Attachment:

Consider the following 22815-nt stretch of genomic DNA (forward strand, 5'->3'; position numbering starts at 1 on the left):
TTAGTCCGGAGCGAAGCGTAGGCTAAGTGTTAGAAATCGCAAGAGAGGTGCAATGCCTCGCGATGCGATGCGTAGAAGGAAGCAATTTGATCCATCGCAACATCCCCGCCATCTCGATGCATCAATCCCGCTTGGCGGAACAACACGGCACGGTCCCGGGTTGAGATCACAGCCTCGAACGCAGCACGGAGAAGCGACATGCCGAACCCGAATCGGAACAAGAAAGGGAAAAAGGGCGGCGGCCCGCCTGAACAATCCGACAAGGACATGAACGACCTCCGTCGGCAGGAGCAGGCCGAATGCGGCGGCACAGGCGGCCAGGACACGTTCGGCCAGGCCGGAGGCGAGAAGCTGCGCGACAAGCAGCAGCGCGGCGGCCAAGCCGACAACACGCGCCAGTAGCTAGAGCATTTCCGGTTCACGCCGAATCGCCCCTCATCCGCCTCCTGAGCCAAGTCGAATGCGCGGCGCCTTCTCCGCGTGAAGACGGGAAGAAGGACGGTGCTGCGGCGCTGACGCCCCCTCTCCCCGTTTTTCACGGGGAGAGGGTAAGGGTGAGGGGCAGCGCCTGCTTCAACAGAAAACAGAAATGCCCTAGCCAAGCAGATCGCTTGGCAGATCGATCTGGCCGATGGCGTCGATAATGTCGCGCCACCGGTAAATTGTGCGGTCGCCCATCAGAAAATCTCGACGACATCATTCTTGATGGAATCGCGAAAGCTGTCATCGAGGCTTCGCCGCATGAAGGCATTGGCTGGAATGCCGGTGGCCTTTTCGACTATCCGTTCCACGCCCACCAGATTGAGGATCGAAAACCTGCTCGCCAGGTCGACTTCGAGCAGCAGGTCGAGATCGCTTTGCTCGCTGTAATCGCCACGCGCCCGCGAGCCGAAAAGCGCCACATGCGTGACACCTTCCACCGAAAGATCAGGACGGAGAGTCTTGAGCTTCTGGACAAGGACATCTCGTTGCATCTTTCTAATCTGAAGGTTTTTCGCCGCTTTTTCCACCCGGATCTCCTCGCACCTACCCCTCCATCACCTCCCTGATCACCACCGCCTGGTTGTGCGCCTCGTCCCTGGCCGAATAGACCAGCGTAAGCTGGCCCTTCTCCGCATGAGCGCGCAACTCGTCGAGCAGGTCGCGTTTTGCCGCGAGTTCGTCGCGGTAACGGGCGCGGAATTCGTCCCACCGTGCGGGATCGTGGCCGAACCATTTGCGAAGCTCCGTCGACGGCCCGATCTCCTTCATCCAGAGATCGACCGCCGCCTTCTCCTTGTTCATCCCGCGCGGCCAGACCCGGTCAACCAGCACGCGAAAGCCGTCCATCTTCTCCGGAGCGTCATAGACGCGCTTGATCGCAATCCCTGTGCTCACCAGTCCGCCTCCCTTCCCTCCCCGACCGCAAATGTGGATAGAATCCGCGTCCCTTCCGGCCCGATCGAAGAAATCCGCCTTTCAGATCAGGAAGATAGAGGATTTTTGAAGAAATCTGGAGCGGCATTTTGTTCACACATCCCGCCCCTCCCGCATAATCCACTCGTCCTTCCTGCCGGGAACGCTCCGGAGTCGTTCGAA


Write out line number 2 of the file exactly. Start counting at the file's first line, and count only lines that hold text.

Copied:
TTAGTCCGGAGCGAAGCGTAGGCTAAGTGTTAGAAATCGCAAGAGAGGTGCAATGCCTCGCGATGCGATGCGTAGAAGGAAGCAATTTGATCCATCGCAACATCCCCGCCATCTCGATGCATCAATCCCGCTTGGCGGAACAACACGGCACGGTCCCGGGTTGAGATCACAGCCTCGAACGCAGCACGGAGAAGCGACATGCCGAACCCGAATCGGAACAAGAAAGGGAAAAAGGGCGGCGGCCCGCCTGAACAATCCGACAAGGACATGAACGACCTCCGTCGGCAGGAGCAGGCCGAATGCGGCGGCACAGGCGGCCAGGACACGTTCGGCCAGGCCGGAGGCGAGAAGCTGCGCGACAAGCAGCAGCGCGGCGGCCAAGCCGACAACACGCGCCAGTAGCTAGAGCATTTCCGGTTCACGCCGAATCGCCCCTCATCCGCCTCCTGAGCCAAGTCGAATGCGCGGCGCCTTCTCCGCGTGAAGACGGGAAGAAGGACGGTGCTGCGGCGCTGACGCCCCCTCTCCCCGTTTTTCACGGGGAGAGGGTAAGGGTGAGGGGCAGCGCCTGCTTCAACAGAAAACAGAAATGCCCTAGCCAAGCAGATCGCTTGGCAGATCGATCTGGCCGATGGCGTCGATAATGTCGCGCCACCGGTAAATTGTGCGGTCGCCCATCAGAAAATCTCGACGACATCATTCTTGATGGAATCGCGAAAGCTGTCATCGAGGCTTCGCCGCATGAAGGCATTGGCTGGAATGCCGGTGGCCTTTTCGACTATCCGTTCCACGCCCACCAGATTGAGGATCGAAAACCTGCTCGCCAGGTCGACTTCGAGCAGCAGGTCGAGATCGCTTTGCTCGCTGTAATCGCCACGCGCCCGCGAGCCGAAAAGCGCCACATGCGTGACACCTTCCACCGAAAGATCAGGACGGAGAGTCTTGAGCTTCTGGACAAGGACATCTCGTTGCATCTTTCTAATCTGAAGGTTTTTCGCCGCTTTTTCCACCCGGATCTCCTCGCACCTACCCCTCCATCACCTCCCTGATCACCACCGCCTGGTTGTGCGCCTCGTCCCTGGCCGAATAGACCAGCGTAAGCTGGCCCTTCTCCGCATGAGCGCGCAACTCGTCGAGCAGGTCGCGTTTTGCCGCGAGTTCGTCGCGGTAACGGGCGCGGAATTCGTCCCACCGTGCGGGATCGTGGCCGAACCATTTGCGAAGCTCCGTCGACGGCCCGATCTCCTTCATCCAGAGATCGACCGCCGCCTTCTCCTTGTTCATCCCGCGCGGCCAGACCCGGTCAACCAGCACGCGAAAGCCGTCCATCTTCTCCGGAGCGTCATAGACGCGCTTGATCGCAATCCCTGTGCTCACCAGTCCGCCTCCCTTCCCTCCCCGACCGCAAATGTGGATAGAATCCGCGTCCCTTCCGGCCCGATCGAAGAAATCCGCCTTTCAGATCAGGAAGATAGAGGATTTTTGAAGAAATCTGGAGCGGCATTTTGTTCACACATCCCGCCCCTCCCGCATAATCCACTCGTCCTTCCTGCCGGGAACGCTCCGGAGTCGTTCGAA